What’s In Your Blindspot?

Women Arms Up Yellow Background Confused

Whatever you have been doing to achieve your current level in your career may be the exact same thing that is keeping you from moving to the next level. It’s not something that is often discussed but it’s true. Throughout our careers and lives, we develop a variety of skills and habits that serve us well and lead us toward our goals. Until they don’t.

At a time when I felt like I was stalling in my work trajectory, I had the opportunity to sit down with executive coach and author of, What Got You Here Won’t Get You There, Marshall Goldsmith to discuss my career path. In our conversation, he reiterated that personal or executive evolution doesn’t always mean adding new skills. It often means letting go of skills that once felt like invaluable tools. It can be difficult to accept and often hard to do. So hard, in fact, that many fail in the attempt. I remember him saying,

To be clear, some of your previously acquired “skills” or tactics that have been instrumental for you to achieve your current level may now be the same “skills” that are keeping you from moving forward. These “skills” have now become “bad” habits that you need to break within the new context.

Unfortunately, the things that need to change or stop are often hiding in a place called your blind spot. And the things that are hiding there have stifled untold careers. And yes, the stuff hiding in your blind spot can include skills, tactics, actions, or beliefs that need to be changed or discontinued for you to evolve or grow. We all have them. If you think you don’t, that’s probably something in your blind spot. They are there, just like that car traveling behind you in your passing lane that you can’t see in your mirrors.

Identifying what is in your personal blind spot, however, is harder than taking a quick peek over your shoulder on the interstate—especially if that skill, tactic, action, or belief that you need to change, or stop, has been critical to your success thus far.

Because of this difficult dichotomy, you aren’t likely to find these issues without a lot of introspection. But if you have been bouncing off guardrails or having fender benders in your career, this process could help unlock the reasons why. With that, the following provides some recommendations for identifying what could be lurking in your blind spot:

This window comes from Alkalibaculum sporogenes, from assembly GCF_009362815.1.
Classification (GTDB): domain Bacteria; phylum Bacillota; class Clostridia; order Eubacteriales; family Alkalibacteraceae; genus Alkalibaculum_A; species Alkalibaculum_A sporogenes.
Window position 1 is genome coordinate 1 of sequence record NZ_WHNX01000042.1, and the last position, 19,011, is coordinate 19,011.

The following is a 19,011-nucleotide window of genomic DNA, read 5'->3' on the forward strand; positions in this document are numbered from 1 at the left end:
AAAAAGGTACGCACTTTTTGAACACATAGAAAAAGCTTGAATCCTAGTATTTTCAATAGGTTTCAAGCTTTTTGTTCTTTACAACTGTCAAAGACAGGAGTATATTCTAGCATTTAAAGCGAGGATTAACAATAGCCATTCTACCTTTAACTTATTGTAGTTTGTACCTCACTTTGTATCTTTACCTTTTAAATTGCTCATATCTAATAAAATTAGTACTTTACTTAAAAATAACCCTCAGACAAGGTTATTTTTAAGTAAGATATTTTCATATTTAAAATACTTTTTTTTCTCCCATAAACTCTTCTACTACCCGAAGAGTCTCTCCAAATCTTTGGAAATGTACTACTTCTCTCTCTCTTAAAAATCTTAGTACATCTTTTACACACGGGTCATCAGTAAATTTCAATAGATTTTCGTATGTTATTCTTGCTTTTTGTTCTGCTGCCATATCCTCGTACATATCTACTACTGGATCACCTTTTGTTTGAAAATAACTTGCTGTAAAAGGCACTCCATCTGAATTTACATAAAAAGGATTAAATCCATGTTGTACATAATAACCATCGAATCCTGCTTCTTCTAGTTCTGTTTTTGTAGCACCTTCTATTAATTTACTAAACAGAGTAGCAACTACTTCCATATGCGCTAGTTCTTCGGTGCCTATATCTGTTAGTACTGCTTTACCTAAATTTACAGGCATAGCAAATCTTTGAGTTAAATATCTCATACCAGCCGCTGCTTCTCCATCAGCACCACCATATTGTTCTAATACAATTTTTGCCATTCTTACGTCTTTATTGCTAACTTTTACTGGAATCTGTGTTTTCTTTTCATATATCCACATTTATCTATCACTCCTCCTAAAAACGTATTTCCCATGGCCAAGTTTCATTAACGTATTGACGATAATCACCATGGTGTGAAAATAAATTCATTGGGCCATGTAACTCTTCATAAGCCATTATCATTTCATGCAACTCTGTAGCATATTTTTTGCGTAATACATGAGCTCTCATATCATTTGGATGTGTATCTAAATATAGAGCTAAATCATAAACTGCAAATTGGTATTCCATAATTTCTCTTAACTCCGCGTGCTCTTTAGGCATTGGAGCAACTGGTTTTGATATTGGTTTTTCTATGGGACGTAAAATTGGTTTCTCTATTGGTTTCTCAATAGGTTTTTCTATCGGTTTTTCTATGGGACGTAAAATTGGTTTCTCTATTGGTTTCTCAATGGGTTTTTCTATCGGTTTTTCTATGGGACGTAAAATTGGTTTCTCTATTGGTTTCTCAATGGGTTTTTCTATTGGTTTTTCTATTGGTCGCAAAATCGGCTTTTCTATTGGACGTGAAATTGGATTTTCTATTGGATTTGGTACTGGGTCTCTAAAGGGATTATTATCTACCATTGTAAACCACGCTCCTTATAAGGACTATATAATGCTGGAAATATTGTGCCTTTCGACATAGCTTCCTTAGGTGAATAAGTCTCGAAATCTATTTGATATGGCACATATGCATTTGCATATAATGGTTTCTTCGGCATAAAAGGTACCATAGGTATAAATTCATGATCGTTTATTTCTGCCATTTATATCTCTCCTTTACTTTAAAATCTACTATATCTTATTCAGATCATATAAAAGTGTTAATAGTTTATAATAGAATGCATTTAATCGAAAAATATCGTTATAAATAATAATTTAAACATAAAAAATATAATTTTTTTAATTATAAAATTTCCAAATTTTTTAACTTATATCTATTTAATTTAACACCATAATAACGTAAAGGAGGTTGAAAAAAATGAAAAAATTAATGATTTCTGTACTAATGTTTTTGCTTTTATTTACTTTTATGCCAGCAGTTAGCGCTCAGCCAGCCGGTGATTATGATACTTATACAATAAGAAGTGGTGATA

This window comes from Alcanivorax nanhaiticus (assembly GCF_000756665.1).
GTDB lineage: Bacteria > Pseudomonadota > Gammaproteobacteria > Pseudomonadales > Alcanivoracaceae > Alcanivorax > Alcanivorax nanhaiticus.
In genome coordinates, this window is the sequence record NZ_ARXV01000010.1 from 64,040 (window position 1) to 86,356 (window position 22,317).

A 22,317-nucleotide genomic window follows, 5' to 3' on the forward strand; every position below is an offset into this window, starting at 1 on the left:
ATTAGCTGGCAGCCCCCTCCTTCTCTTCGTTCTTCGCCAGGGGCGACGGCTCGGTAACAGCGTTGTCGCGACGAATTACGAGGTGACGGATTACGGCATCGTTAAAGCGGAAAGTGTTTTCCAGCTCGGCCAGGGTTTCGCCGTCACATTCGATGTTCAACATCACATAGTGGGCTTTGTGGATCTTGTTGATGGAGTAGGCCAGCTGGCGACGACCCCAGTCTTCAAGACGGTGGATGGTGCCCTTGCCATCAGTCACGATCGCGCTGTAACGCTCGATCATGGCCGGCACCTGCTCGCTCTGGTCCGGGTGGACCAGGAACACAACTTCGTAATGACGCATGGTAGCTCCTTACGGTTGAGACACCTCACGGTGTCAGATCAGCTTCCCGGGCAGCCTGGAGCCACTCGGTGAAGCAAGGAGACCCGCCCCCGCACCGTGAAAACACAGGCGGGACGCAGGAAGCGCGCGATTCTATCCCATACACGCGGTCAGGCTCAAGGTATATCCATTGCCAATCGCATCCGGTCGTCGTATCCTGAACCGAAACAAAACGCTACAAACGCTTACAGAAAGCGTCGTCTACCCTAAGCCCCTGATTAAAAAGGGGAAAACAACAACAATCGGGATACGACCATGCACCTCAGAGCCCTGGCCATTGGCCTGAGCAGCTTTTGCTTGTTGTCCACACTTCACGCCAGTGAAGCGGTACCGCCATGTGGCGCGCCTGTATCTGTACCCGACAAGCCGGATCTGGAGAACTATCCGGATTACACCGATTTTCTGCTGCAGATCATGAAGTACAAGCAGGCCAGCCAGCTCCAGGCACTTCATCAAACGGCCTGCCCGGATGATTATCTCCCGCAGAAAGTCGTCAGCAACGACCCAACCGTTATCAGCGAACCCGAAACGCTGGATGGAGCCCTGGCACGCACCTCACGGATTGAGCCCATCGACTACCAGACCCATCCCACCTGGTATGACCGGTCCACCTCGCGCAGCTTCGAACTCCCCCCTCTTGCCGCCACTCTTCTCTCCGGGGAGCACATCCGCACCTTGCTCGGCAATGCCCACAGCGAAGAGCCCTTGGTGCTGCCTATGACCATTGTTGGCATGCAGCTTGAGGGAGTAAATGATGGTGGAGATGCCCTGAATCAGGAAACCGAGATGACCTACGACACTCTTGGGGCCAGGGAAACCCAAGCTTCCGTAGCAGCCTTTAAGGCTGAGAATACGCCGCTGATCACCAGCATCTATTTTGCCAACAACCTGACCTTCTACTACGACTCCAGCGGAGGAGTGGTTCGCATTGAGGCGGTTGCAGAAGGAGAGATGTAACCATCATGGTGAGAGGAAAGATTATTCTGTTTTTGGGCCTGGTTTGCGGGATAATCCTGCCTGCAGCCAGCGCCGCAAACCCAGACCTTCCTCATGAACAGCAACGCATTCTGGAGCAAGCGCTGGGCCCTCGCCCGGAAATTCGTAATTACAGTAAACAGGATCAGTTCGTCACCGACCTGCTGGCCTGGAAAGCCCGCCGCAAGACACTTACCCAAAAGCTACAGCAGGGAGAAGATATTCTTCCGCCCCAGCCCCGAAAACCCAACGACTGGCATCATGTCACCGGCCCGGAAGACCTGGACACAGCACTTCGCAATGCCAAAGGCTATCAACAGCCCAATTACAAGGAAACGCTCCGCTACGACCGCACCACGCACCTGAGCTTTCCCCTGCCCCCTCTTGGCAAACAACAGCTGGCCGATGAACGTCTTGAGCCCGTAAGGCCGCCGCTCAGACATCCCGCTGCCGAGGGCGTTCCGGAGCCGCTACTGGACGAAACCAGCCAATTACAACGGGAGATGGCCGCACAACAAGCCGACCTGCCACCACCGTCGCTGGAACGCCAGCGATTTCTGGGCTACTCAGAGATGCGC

• Take a look at your personal yearly reviews or corporate assessments from the past. Are there some things that keep showing up in the “opportunities” section that you are ignoring, are convinced are untrue, or have decided are irrelevant? Is there anything that you instinctually answer with a “Yeah, but …”? These are clues to something that is hiding in your blind spot.
  • Schedule informal chats with your boss, direct reports, and peers. Ask them what you could do to improve and how you can help them. Tell them you want honest feedback because you want to evolve as a leader, a manager, and/or a teammate. When they respond with a potentially uncomfortable truth, just say thank you and get to work on it. If all they have to say is how “awesome” you are, guess what? You could have something in your blind spot, and it may have something to do with not creating an environment of honest feedback.
  • If you have an opportunity to participate in a professional 360-degree review, do so. A 360-degree review is when people who work under, over, and beside you (thus the name) give you structured but anonymous feedback. It can be tremendously informative, but only if you keep an open mind. You will hear about your strengths and weaknesses. The key is to use it as a learning experience. If you feel the need to challenge or defend certain results, that’s a hint about what’s in your blind spot.

Take the time to leverage the worksheet provided on my site that speaks to the Top Ten Blind Spots according to a newsletter published by Harvard Business School. Allow yourself to honestly reflect and assess your well-known personal challenges to propel you to the next level of your career.

Originally posted on Forbes.com